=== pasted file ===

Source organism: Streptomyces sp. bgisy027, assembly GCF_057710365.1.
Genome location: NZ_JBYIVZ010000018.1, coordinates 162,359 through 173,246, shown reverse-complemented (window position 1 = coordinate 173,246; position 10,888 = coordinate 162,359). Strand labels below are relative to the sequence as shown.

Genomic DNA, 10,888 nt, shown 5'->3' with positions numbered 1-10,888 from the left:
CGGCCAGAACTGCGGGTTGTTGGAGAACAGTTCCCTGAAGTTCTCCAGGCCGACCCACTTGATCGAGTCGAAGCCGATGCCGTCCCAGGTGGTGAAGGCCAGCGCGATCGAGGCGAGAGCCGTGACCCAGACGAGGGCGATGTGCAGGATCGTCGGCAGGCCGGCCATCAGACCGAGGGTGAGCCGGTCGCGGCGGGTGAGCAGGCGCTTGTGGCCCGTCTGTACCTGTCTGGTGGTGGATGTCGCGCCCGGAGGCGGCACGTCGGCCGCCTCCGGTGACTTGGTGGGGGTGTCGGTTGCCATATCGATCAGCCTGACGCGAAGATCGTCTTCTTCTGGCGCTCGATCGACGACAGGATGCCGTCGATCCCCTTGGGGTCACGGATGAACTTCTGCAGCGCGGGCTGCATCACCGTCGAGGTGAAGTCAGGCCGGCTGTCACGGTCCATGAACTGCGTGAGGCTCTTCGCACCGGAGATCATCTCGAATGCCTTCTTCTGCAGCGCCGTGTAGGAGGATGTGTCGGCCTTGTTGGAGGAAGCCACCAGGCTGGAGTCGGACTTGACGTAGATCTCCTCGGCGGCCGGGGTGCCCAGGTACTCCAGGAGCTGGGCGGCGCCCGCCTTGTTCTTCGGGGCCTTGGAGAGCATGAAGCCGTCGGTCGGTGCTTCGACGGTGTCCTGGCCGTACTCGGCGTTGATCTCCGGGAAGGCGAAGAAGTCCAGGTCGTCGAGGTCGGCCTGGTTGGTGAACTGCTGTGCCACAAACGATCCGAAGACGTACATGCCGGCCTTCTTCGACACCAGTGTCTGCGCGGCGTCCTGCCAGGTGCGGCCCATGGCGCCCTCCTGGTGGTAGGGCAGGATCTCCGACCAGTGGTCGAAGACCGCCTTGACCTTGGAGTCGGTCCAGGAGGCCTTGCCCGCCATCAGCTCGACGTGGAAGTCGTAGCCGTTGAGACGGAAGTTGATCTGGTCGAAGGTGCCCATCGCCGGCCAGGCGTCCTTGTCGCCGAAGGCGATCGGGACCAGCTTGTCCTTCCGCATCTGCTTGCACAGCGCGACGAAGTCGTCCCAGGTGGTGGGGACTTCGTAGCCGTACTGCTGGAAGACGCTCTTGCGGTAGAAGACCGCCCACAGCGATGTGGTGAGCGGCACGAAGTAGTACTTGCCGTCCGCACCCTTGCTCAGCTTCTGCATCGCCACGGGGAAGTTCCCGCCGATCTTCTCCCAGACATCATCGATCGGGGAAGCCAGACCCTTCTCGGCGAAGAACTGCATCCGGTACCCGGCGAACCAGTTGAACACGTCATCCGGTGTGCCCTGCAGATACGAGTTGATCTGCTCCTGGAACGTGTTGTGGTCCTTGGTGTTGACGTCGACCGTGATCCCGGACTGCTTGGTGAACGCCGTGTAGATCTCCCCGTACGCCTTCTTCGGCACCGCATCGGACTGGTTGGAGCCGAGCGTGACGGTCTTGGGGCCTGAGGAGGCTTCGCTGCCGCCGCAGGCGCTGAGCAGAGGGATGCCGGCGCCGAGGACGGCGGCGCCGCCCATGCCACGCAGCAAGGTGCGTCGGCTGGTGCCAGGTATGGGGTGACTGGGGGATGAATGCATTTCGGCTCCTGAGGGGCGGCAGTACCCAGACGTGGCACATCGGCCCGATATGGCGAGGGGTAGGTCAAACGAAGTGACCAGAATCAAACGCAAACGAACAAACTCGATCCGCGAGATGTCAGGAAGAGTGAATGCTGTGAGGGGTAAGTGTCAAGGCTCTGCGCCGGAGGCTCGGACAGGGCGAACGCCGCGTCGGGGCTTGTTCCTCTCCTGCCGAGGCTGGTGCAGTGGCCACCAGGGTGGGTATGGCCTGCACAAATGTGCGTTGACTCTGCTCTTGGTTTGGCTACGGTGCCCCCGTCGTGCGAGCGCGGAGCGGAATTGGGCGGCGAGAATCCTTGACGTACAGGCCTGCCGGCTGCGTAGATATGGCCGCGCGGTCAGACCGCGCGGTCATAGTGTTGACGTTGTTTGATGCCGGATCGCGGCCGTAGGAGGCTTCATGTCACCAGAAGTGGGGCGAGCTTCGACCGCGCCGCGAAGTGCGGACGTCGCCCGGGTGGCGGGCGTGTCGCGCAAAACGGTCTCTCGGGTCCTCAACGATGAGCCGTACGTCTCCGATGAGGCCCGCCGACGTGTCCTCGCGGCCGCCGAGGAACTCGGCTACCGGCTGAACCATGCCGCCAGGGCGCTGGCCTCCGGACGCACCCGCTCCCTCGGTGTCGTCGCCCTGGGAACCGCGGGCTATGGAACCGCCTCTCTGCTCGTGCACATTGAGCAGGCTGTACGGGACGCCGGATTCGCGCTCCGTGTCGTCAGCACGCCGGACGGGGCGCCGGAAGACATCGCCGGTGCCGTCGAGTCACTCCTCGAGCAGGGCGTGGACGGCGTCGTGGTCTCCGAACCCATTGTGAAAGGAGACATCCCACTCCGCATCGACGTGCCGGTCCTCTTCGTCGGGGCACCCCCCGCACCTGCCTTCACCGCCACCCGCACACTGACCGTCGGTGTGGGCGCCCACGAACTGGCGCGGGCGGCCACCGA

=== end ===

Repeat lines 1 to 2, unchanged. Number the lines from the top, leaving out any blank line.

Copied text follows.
Source organism: Streptomyces sp. bgisy027, assembly GCF_057710365.1.
Genome location: NZ_JBYIVZ010000018.1, coordinates 162,359 through 173,246, shown reverse-complemented (window position 1 = coordinate 173,246; position 10,888 = coordinate 162,359). Strand labels below are relative to the sequence as shown.